Close friends know of my aversion to writing to the press; others are aware of my love/hate for SN over the years, but your editorial of December 1 has so lifted me to literary joy that I wish to congratulate the writer for a bold, honest and enlightening revelation.
On the other hand it filled me with a deep sadness, as it painted a graphic picture of what our beloved city has become: one great ugly dot on the Guyana landscape, searingly hurtful to those of us who remember when GT was the Garden City of the West Indies.
Repeating and reprinting are necessary tools of the educative process, and I request that your editorial be reproduced in your paper and also sent to all other newspapers with a request that they too reproduce it as a contribution to the re-education of the young and also hopefully for the benefit of those who have tended to accept the current status as normal.
My experiences have taught me to see many Guyanese as avoiders of unkind reality; unlike what obtained in the distant past, a spade is no longer called a spade. We prefer to bury our heads in the sand and pretend our troubles will go away ‒ ‘Don’t talk ‘bout dat’; ‘It’s the politicans’ fault’.
To really address the problem we must confront our fears and face reality. Your editorial has done that. Once we all do this then we can see where the blame for our city’s ills lie and would then be in a position to effectively develop remedies to fix it.
The filthy state of Georgetown cannot be ‘the politicans’ fault’; it is the fault of the government of the day, and we must recognise this fact. There have been countless letters to the press, a motion passed in Parliament all demanding positive action to clean the city and initiatives from private citizens and organisations to clean the place. We even had an IMC, yet the city continues to sink deeper into squalor, as the PPP controlled government continues to turn a blind eye to the surroundings. One government minister in a Freudian slip expressed the wish to see the city become disease ridden, a case of deep hate or unfathomable depths of ignorance of decency.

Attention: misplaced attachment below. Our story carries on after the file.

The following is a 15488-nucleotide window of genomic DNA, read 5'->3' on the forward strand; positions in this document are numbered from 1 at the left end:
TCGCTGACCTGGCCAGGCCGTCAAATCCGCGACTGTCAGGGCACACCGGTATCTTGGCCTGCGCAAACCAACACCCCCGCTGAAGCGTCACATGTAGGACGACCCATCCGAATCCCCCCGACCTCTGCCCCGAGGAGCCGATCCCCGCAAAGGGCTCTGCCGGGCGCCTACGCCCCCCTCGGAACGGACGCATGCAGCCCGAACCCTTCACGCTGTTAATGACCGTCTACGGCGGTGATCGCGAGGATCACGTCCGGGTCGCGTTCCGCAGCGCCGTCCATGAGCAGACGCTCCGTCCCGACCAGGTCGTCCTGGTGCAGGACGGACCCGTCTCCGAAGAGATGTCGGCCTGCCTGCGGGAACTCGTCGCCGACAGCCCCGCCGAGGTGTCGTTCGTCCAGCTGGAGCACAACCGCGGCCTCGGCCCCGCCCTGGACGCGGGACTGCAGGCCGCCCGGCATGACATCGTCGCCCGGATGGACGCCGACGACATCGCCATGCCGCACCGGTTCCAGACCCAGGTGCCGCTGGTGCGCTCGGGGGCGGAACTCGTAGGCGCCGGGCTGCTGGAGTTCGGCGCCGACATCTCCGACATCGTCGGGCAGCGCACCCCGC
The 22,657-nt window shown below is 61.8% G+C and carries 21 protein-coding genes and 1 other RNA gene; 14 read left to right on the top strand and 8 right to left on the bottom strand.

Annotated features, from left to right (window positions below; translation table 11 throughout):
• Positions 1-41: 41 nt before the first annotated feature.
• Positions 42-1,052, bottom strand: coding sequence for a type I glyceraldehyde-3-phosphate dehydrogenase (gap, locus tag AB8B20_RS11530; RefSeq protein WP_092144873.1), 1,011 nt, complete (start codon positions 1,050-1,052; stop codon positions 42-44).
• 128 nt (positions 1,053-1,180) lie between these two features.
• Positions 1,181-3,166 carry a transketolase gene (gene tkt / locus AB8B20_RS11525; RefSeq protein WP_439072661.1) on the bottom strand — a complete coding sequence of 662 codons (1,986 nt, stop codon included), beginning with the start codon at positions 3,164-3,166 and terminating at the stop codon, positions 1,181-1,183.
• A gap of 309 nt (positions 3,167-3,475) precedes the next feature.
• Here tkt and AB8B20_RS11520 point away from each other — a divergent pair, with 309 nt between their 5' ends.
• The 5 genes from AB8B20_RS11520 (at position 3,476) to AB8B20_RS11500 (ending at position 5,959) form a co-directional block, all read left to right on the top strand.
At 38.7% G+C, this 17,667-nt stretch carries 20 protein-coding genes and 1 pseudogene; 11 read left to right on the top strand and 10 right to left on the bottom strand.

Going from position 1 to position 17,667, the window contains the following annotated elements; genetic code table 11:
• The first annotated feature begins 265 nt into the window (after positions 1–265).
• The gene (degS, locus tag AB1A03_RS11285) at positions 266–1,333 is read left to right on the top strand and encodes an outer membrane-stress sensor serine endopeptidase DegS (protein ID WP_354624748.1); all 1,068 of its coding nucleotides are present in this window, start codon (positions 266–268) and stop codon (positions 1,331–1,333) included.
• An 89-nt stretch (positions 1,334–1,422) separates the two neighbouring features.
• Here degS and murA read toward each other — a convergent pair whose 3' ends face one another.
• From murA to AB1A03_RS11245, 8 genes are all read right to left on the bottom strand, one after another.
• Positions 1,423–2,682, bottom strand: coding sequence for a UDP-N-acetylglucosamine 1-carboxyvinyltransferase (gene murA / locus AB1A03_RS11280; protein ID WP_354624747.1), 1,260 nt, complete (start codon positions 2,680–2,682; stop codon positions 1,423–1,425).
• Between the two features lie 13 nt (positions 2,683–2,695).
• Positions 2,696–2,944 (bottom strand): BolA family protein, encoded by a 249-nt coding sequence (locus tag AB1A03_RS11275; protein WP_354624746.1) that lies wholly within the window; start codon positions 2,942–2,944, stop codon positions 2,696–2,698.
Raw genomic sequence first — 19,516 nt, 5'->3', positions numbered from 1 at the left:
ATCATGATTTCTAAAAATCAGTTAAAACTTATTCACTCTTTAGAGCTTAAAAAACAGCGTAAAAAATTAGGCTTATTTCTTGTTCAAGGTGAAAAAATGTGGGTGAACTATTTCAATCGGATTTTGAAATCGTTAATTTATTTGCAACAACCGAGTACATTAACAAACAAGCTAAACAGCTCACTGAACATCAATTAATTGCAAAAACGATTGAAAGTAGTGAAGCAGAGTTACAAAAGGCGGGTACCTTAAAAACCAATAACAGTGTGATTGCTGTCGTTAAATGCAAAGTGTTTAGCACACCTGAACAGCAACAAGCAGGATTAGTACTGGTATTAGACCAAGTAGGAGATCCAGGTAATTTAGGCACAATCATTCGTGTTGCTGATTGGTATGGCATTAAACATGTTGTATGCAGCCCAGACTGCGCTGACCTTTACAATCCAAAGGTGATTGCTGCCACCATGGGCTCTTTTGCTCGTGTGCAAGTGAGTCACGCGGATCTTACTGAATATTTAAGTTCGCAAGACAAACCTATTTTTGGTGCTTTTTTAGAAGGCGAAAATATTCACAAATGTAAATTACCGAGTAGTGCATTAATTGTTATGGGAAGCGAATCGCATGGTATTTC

Editor, corruption begins at the top, and if ignored, soon permeates the whole civil fabric of society.Today we wallow in it. Its impact is felt daily ‒ can a pregnant woman or a blind man negotiate the undulating pavements of Robb Street or Regent Street? Did not bribery pass to allow this disgraceful flouting of the bylaws? Skyscrapers are built on silt, nesting next to residences; there are restaurants with no functioning greasetraps; there are no areas for parking; and community playfields are lost for the purposes of private gain. The neglect of all institutions is the new order.
We all can list the obvious effects of the lawless empire that dwells amongst us, but time is short, so let us begin to address some of the things we can attempt to prevent disease and other ills from further affecting the quality of life for our children, and hope that in time we can restore our paradise.
Perhaps we can examine calling our city the ‘Old GT’ and move to a new capital where all laws will be enforced by honest leaders, while treating the ‘old city’ as a tourist attraction.
Maybe starting from the first term in kindergarten and continuing throughout school life, we can teach the young to keep their surroundings clean; how to keep their trash until they come to a bin; how to speak up when an adult transgresses; and later to use their phones to photograph those who break the law, which would be accepted in the courts as evidence. This will help develop citizens of worth.
We should fight to stamp out corruption at all levels, develop pride in our surroundings, help our neighbour and promote a love of aesthetics ‒ maybe poetry can help here. We should teach each other that the city belongs to all of us, and demand the enactment of all four local government bills recently passed in parliament so we can proceed with the holding of local government elections, thus enabling a new set of young Guyanese to take their place in helping to make our city and country a beautiful place to be.
Keith Scott, MP